Why was she struggling? He knew he was being charming. He was going to have to hurt her. It was all al’Thor’s fault.

Oh, good, Fain. He’s my FAVORITE. Fain + rape = EVEN AWESOMER. Blargh.

What exactly is this trick of his doing, I wonder? Jordan leaves it rather vague, other than to indicate that it’s really not fun for the recipient. Other than that, I have a typical lack of interest in Fain, except to observe that the whole “testing of Rand’s defenses” explanation of the Whitecloak attack seems a little weird and tacked-on to me for some reason, but I can’t pinpoint exactly why.

So, Lews Therin sensed the Gray Man’s approach? Interesting. Or, he was gibbering, and it was a coincidence. Not interesting. Opinions will undoubtedly differ as to what it means; for my own, I will achieve my weekly goal of annoying people by observing that Rand-with-Warder-bond is, after all, now doubly equipped to sense the presence of Shadowspawn.

(I’m actually a little unclear on whether Rand as a channeler is able to sense them all by himself; Moiraine indicated that she could sense Shadowspawn just by virtue of being Aes Sedai, but I don’t know if we’ve ever seen that male channelers can do the same, though I can’t imagine why they shouldn’t.)

This chapter is generally where we first see matters starting to slowly spin out of control, with Rand alienating his own allies, ignoring the Sea Folk, and disregarding the Black Tower. Things fall apart, the center cannot hold, blah blah blah Yeatscakes.

(As a random aside, I am continually annoyed that my favorite poems are so often the ones that have been overquoted into insensibility. I liked it before it was cool, dammit! …Okay, maybe I haven’t been alive that long. Whatever. Grump.)

I understand Rand’s reasoning and time constraints re: ignoring the Asha’man, but still I consider it utter madness to not at least attempt to ride herd on Taim and be more personally involved in the Black Tower. To create a society of magic users which not only might all go collectively insane at any time, but whom have no reason for personal loyalty to anyone but the possibly evil megalomaniac you left in charge… yeesh. I’m just saying, this is not good management skills. To say the least.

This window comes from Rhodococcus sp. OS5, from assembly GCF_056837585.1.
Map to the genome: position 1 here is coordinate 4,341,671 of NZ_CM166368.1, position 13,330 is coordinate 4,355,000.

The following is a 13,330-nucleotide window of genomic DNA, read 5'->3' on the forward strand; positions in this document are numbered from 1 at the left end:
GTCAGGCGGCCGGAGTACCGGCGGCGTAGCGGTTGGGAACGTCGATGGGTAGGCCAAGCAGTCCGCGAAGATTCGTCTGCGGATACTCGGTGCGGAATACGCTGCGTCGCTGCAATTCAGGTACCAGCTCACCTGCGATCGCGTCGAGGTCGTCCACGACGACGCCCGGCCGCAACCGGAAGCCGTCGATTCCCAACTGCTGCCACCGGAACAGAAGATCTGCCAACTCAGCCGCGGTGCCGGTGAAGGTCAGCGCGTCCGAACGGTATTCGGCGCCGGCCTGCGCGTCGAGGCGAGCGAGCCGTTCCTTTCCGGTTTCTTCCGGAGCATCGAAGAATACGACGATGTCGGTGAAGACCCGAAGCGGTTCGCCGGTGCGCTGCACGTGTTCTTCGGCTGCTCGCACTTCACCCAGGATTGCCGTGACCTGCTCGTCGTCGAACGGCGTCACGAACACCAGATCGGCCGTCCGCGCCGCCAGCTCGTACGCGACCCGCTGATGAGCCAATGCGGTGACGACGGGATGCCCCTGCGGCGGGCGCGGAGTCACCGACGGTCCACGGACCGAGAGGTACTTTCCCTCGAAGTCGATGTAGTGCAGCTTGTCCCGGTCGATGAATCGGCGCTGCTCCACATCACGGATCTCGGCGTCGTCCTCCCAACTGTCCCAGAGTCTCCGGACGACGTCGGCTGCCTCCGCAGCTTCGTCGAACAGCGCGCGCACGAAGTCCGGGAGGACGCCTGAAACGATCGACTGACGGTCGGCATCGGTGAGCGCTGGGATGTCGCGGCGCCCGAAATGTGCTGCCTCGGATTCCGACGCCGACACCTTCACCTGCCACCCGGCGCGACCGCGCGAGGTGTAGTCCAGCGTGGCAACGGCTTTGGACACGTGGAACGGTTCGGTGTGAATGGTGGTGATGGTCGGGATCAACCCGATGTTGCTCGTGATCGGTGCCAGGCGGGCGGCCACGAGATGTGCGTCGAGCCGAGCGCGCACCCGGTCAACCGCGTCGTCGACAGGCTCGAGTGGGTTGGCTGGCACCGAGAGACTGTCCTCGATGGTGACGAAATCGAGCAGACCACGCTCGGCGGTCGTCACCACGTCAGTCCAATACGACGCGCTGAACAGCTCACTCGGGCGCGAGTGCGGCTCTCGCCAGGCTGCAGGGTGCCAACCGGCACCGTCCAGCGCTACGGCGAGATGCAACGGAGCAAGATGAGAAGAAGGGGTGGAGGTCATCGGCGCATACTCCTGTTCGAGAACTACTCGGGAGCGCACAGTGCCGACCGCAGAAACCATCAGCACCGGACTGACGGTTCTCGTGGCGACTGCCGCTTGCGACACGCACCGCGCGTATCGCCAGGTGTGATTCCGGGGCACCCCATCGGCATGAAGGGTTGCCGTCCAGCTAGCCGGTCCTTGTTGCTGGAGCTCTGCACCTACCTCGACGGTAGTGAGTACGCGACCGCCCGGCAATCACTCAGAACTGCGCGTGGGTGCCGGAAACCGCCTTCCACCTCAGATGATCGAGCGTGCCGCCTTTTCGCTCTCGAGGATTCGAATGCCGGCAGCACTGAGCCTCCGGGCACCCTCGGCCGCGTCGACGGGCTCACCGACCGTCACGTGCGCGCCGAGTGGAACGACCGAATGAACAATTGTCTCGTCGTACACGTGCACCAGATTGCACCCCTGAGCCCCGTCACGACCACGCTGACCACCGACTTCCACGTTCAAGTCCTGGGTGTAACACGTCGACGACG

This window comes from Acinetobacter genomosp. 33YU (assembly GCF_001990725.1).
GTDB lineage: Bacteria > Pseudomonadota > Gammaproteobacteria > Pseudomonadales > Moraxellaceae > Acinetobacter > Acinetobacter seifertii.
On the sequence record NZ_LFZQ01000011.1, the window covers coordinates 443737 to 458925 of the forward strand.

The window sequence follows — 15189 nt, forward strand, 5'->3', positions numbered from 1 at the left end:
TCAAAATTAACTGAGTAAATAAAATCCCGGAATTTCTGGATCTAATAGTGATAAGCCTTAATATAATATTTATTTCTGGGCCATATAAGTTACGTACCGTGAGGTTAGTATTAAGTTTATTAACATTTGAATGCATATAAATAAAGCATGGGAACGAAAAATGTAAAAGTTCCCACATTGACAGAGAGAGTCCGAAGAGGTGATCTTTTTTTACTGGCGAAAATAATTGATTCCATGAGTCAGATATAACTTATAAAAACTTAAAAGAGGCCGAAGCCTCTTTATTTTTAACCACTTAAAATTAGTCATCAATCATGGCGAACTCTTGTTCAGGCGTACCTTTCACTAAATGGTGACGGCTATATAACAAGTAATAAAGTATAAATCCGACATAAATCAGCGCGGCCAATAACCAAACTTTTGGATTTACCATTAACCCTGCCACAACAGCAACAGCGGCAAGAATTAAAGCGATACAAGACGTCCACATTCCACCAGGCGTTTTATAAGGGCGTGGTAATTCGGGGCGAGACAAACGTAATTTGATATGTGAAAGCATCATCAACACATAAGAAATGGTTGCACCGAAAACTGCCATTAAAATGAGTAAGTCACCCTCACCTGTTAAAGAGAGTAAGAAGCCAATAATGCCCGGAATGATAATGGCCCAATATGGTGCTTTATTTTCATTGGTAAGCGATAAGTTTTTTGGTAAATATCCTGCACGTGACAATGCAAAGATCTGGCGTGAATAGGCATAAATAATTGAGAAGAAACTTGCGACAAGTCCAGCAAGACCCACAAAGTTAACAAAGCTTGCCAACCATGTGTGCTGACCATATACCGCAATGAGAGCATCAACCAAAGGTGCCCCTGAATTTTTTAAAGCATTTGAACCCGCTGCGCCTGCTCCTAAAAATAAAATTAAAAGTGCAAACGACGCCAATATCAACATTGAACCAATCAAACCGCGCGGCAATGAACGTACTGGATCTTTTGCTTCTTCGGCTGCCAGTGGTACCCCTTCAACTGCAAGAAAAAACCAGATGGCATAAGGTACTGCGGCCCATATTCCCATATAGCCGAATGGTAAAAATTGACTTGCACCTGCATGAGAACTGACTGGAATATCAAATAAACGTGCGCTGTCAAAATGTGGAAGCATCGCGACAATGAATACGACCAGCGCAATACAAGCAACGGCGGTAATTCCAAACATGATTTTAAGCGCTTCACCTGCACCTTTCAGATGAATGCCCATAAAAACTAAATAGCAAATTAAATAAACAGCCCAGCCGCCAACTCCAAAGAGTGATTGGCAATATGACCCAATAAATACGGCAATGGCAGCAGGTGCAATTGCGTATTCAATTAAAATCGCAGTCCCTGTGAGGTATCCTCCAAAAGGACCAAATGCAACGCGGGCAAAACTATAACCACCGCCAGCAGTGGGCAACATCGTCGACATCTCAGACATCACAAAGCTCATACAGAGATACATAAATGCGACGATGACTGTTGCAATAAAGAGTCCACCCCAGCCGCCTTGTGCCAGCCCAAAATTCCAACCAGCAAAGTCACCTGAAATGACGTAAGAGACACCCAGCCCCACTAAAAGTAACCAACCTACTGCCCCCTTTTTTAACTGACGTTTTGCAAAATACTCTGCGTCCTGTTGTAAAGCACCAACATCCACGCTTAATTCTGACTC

Narishma: So, this mention of him is, I think, about the only indication we get that he is special enough to be the “one who follows after” with Callandor. It’s not much of an indicator, if you ask me. So he has the spark, big whoop. Yes, I know that generally means that he will be way powerful (every single one of our super-strong channelers in WOT have been sparkers), but I dunno, it seems like there should have been more… portent, there. Ah well.

Sulin: Ji’e’toh occasionally annoys the crap out of me, but I do have to congratulate Jordan on creating an honor system that, after enough immersion in it as a reader, I can generally immediately parse the whys and wherefores of it without it having to be explained that much. I love it when an imaginary culture comes together.

The parallel example of this that springs to mind is Lapine, the rabbits’ language Richard Adams created in Watership Down (one of my favorite books ever). Basically you spend the whole novel learning the language so that you can get to the part at the end where one rabbit tells another to “Silflay hraka, u embleer rah”, and laugh delightedly without even needing a translation. Heh. Still awesome.

This was a rather anthropomorphic animal-themed post, wasn’t it? I… don’t quite know how that happened. Oh well! Have a lovely Monday, and I’ll see you anon avec Moar!